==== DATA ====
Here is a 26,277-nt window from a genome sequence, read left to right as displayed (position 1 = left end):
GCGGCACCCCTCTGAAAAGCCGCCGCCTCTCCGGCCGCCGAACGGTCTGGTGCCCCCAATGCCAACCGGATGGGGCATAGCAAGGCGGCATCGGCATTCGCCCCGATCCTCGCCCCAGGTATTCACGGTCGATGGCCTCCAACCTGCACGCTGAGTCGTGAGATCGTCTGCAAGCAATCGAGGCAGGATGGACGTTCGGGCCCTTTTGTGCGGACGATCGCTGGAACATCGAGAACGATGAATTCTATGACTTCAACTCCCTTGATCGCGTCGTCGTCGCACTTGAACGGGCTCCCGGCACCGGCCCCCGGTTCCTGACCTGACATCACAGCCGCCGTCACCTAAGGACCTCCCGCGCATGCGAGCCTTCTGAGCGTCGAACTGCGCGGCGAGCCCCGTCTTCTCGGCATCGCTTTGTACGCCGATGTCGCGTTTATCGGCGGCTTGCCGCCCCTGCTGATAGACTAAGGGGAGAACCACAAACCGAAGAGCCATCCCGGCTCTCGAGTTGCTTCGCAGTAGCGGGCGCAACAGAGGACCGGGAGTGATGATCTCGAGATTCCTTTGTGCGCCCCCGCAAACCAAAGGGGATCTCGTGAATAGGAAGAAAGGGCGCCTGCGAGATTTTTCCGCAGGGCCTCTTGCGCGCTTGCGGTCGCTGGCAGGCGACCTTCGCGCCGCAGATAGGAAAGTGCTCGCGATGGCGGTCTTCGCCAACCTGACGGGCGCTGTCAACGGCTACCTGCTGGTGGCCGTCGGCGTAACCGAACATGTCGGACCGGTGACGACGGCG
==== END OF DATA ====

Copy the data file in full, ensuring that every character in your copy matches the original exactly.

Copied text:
Here is a 26,277-nt window from a genome sequence, read left to right as displayed (position 1 = left end):
GCGGCACCCCTCTGAAAAGCCGCCGCCTCTCCGGCCGCCGAACGGTCTGGTGCCCCCAATGCCAACCGGATGGGGCATAGCAAGGCGGCATCGGCATTCGCCCCGATCCTCGCCCCAGGTATTCACGGTCGATGGCCTCCAACCTGCACGCTGAGTCGTGAGATCGTCTGCAAGCAATCGAGGCAGGATGGACGTTCGGGCCCTTTTGTGCGGACGATCGCTGGAACATCGAGAACGATGAATTCTATGACTTCAACTCCCTTGATCGCGTCGTCGTCGCACTTGAACGGGCTCCCGGCACCGGCCCCCGGTTCCTGACCTGACATCACAGCCGCCGTCACCTAAGGACCTCCCGCGCATGCGAGCCTTCTGAGCGTCGAACTGCGCGGCGAGCCCCGTCTTCTCGGCATCGCTTTGTACGCCGATGTCGCGTTTATCGGCGGCTTGCCGCCCCTGCTGATAGACTAAGGGGAGAACCACAAACCGAAGAGCCATCCCGGCTCTCGAGTTGCTTCGCAGTAGCGGGCGCAACAGAGGACCGGGAGTGATGATCTCGAGATTCCTTTGTGCGCCCCCGCAAACCAAAGGGGATCTCGTGAATAGGAAGAAAGGGCGCCTGCGAGATTTTTCCGCAGGGCCTCTTGCGCGCTTGCGGTCGCTGGCAGGCGACCTTCGCGCCGCAGATAGGAAAGTGCTCGCGATGGCGGTCTTCGCCAACCTGACGGGCGCTGTCAACGGCTACCTGCTGGTGGCCGTCGGCGTAACCGAACATGTCGGACCGGTGACGACGGCG